Washington Business Week is a week-long summer camp where students can role-play as a business professional. Washington Business Week is headquartered in Renton. One of their three camps is located at Renton Technical College.
Students form a group and create a company that they develop throughout the week, and work on a real world problem to tackle.
Callie Gerber was in the program last year, and is now an ambassador for the program trying to get the word out to other high school students in Renton. She is a sophomore at Hazen High School.
At the camp, Gerber was in the health care route, and her group disease was childhood asthma. They developed a patch prototype that released Dyphylline, and an app that had a reward program for children using it.
At the end of the week, they went to a trade show, and their ideas were presented to real professionals in the area.
Gerber said her team received a lot of compliments on their design and idea.
She’s not sure what career she’s interested in, but she found herself surprisingly excited by the politics of the health profession. Each day they received a memo where they had to make management decisions, like picking an insurance plan. She enjoyed weighing the pros and cons, debating the best choice.
Being able to interact with real professionals and tackle public speaking were some of the standout results of the camp for Gerber.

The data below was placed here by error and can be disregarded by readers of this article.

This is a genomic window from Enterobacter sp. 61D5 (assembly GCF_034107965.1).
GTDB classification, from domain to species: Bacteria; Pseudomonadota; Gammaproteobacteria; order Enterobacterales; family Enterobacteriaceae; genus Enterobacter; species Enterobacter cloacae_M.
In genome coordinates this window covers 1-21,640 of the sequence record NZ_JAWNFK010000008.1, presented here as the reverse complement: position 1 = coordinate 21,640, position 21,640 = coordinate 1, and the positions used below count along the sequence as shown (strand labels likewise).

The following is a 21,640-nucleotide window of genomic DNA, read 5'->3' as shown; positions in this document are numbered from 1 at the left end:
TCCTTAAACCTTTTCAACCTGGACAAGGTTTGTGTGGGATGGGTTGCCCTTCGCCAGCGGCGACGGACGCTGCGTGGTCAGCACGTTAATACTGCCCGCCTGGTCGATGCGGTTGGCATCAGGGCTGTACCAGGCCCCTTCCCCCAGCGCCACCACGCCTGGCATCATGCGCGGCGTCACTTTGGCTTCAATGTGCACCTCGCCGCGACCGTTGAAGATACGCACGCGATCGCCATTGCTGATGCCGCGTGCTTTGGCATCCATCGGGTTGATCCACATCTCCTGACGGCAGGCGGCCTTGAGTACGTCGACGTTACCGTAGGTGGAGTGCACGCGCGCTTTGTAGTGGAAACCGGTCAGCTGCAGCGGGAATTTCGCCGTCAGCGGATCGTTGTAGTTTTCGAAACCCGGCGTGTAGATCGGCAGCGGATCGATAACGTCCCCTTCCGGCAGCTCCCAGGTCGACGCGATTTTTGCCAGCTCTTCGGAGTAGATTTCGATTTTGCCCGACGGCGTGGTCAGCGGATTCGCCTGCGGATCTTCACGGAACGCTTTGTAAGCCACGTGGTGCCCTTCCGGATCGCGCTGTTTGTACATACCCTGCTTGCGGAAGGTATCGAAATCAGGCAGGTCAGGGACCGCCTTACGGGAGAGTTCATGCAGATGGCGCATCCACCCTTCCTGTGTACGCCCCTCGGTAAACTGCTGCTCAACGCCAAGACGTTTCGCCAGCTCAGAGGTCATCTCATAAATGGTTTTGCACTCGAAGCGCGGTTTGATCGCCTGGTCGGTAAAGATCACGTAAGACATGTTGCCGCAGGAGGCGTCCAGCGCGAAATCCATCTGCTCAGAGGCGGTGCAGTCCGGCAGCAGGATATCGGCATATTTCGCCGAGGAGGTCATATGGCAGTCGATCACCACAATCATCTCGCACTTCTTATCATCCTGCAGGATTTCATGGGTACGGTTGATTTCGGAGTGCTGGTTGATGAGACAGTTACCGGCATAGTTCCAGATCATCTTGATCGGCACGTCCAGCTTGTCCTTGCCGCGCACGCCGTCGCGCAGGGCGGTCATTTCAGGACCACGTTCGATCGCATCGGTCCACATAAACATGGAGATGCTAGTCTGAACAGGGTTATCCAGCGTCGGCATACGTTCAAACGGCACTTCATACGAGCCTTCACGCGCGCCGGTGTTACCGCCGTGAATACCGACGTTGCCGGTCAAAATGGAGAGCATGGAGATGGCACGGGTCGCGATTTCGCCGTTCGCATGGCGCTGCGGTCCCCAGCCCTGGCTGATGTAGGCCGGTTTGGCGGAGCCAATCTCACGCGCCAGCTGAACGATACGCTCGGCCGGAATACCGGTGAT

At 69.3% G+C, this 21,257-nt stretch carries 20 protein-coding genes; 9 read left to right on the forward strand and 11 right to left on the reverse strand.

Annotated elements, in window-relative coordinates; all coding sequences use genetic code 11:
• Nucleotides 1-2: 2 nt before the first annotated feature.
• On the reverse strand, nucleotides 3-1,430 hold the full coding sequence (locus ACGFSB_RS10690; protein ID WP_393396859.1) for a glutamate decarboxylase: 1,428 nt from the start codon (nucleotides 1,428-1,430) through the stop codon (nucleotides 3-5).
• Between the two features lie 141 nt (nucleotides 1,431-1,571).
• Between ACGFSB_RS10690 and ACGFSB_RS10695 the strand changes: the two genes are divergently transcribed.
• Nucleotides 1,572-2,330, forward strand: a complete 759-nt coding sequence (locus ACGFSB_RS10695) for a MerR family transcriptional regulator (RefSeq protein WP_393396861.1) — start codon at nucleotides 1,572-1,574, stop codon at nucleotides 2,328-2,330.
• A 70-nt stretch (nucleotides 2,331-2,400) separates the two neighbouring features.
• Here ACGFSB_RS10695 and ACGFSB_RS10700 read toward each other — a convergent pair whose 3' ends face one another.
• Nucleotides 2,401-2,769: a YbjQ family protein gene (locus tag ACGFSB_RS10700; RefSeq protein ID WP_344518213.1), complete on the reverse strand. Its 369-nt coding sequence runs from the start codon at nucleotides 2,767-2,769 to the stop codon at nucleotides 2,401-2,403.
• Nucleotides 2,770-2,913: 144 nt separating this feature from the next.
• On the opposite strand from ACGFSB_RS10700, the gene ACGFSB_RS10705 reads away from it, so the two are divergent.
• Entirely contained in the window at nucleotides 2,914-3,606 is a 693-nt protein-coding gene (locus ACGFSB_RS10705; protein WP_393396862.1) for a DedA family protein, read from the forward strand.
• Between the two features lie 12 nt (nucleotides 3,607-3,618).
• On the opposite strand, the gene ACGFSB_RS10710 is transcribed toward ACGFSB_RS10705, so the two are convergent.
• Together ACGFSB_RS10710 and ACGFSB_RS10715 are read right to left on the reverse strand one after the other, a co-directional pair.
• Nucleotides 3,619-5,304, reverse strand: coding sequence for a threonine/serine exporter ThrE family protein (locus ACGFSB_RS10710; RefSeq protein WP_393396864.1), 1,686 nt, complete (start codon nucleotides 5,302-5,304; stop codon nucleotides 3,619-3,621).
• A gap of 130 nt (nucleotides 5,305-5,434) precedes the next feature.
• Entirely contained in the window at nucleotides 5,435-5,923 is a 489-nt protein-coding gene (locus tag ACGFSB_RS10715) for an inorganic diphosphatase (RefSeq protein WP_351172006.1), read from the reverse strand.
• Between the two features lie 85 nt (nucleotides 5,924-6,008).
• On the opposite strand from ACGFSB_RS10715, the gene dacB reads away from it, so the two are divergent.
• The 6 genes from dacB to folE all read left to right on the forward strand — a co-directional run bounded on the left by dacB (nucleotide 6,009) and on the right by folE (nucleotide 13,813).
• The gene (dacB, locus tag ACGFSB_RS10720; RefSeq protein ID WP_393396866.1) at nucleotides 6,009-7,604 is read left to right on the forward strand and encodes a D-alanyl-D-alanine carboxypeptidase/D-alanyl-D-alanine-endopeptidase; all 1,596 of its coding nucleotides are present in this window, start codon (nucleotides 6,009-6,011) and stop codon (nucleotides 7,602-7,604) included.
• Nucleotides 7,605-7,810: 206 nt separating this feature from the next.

She usually stutters and stresses out in front of a crowd, Gerber said, but at the camp she really pushed herself to volunteer to present her ideas on a stage.
But Gerber’s favorite part of Washington Business Week wasn’t work related.
“My favorite part of Washington Business Week is the lifelong friendships you make at the camp,” Gerber said. “You’re brought into a room where you don’t know anybody at all, and it’s awkward. Then you’re forced to talk to them. On the last day of camp it’s really hard to say goodbye.”
Right now Gerber collaborates with health and technology teachers at her school to promote Washington Business Week. She said Hazen has a lot of specific classes related to the professional world, and the career center, to help her get the word out.
Kevin Smith, career and technical education director for Renton schools, said Washington Business Week helps students test out their post-secondary plans.
“We want our students to continually narrow their plans, where at graduation, they are prepared for their first next step,” Smith said.
Gerber said she is still in contact with other students from her group, and they will “probably, most likely” be lifelong friends.
She said she heard about the program from a previous ambassador who had a booth at her cafeteria. The ambassador told her about receiving college credits from the camp and a potential scholarship opportunity.
Renton students get benefits with the program being nearby, including bus rides and promo codes from local ambassadors.
More information is available at http://www.wbw.org/.